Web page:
Aluminum Folding Carton Production
Folding carton manufacture is a highly developed process and laminated aluminum foil paperboards respond well to all of the carton-making operations.
Cutting-creasing, is the key process in the production of folding cartons. A carton layout, in which web or sheet width and multiple carton blank arrangement are determined. Sometimes, the individual carton-blank repeats can be placed as to almost eliminate board waste, as shown in here. Where the shape of the carton permits, the blanks can be nested or interlocked, as in here. The layout and a detailed drawing of the carton blank are sent to the die maker for producing the die.
The die itself is a complex arrangement of tempered hard steel Rules some of which are sharpened to cut through the foil board web, while others are rounded to crease the web without cutting it.
Cuts and creases produced by this arrangement of rules determine the shape of the carton: its flaps, its tucks, and its other features. If the cartons are to be run "12-up" (12 carton blanks produced at one stroke), 12 of these dies are nested together in the most efficient way. The rules are held in place by plywood or metal blocks called furniture, and are securely locked in a form called a chase (both of these terms are carried over from letterpress printing). Cutting rules are flanked by strips of resilient material, such as rubber or cork, to force the sheet away from the die after it has been cut and the pressure released. Once the job is made ready the foil-board sheets or web is fed through the cutter-creaser, where it is scored (cut and creased) by steel rules.
As the cut and creased web moves out of the cutter-creaser, the waste board surrounding the blanks (the dark areas in here) remains attached to the blanks in several places called nicks. These small uncut areas are the result of intentional nicks in the edges of the cutting knives. The web moves from cutter-creaser in the stripper, where these nicks are torn away and trim removed.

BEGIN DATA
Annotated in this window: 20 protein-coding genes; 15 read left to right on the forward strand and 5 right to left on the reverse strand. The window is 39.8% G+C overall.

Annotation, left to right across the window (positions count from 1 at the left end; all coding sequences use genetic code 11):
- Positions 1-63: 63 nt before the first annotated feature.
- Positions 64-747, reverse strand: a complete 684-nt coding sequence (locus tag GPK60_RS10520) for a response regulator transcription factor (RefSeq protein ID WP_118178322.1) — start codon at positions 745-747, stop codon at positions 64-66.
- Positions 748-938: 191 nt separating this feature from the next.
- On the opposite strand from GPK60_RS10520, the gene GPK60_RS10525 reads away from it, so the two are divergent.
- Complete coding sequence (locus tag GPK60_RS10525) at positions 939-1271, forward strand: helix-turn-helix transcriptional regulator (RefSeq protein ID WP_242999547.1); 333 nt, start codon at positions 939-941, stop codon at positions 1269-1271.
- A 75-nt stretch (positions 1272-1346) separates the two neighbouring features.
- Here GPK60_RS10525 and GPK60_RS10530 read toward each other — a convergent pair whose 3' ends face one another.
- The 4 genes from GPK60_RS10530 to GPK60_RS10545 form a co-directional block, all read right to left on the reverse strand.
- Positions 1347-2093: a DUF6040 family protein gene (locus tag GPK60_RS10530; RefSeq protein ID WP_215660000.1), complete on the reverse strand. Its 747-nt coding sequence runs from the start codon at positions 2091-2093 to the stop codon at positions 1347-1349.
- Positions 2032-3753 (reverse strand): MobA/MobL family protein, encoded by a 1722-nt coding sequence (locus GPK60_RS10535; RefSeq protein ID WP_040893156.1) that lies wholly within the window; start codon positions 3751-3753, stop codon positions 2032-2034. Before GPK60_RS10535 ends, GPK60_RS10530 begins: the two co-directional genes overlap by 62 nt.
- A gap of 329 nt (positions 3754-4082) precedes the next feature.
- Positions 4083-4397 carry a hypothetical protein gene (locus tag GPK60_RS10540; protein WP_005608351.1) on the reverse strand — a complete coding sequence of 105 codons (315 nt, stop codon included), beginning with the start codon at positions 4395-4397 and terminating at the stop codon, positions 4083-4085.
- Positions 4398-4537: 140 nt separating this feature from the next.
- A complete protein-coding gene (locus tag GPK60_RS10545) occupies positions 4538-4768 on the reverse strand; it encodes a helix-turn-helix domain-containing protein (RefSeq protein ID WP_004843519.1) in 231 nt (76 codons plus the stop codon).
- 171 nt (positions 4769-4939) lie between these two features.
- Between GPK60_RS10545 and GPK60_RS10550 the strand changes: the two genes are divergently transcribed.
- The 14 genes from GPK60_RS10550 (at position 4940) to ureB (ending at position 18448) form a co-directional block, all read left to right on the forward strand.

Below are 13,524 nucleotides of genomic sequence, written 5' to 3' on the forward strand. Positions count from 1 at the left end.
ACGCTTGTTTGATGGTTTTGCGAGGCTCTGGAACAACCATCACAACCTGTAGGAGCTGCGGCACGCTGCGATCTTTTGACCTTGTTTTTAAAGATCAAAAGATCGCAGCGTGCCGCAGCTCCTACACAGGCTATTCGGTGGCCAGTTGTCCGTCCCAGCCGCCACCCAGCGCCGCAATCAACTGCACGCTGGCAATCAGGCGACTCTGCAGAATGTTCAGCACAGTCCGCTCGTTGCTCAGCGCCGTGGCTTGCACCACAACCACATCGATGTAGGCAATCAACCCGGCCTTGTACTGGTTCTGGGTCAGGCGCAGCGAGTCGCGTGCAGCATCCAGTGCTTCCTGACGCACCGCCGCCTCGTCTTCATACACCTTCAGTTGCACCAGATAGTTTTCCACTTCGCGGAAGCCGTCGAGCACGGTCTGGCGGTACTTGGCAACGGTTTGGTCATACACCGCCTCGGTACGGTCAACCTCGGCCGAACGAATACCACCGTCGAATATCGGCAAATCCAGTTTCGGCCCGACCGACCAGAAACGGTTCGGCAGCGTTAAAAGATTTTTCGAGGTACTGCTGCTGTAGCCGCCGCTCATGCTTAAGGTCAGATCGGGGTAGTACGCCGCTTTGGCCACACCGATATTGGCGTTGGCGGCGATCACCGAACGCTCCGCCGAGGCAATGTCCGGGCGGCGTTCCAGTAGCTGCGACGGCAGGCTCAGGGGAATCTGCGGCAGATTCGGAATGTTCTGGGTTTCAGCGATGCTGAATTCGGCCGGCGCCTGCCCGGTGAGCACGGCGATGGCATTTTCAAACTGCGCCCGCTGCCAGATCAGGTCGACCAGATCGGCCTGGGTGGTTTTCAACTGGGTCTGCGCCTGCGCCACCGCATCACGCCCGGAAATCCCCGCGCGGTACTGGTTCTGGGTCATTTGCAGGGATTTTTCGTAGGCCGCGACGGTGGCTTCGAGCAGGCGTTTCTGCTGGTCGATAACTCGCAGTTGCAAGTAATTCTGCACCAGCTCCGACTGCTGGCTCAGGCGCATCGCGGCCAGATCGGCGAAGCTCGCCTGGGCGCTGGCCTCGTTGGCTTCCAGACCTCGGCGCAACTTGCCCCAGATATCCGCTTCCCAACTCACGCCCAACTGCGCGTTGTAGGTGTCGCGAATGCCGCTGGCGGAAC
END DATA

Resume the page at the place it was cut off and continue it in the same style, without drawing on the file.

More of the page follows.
Stripping is the last operation for many carton styles; they are ready for delivery to the packager. However, other styles require gluing, either along a glue lap, or in the corners. Most foil cartons for cosmetics, foods, bottled goods, and many other products are one of the glued types.
The folding cartons requiring gluing are stacked in the hopper of a carton gluing machine, printed side down. They are stream fed from the hopper, through the glue-applicator rolls, and through the folder, which folds the carton along the two working score lines and applies pressure to seal the glued seams. This pass through the folder also makes partial folds along the other score lines to facilitate setup of the flat cartons when they are later run on the carton-filling and closing lines. This partial score-line folding is called pre-breaking or pre-folding.
Supplementary operations, when specified, are for the most part performed on the press sheet, (foil/board stock), prior to die cutting the cartons. These may include printing, embossing, and special coating, although most carton stocks are now coated in web-form before or after printing, depending upon location and type or purpose of coating. All but random or overall printed designs are made to register with carton design.
Aluminum foil laminated boards is produced with various gauges or bare or coated foil on one or both sides of any of a wide range of fiberboards to meet many combinations of end use requirements. Various types and styles of folding cartons are illustrated in here.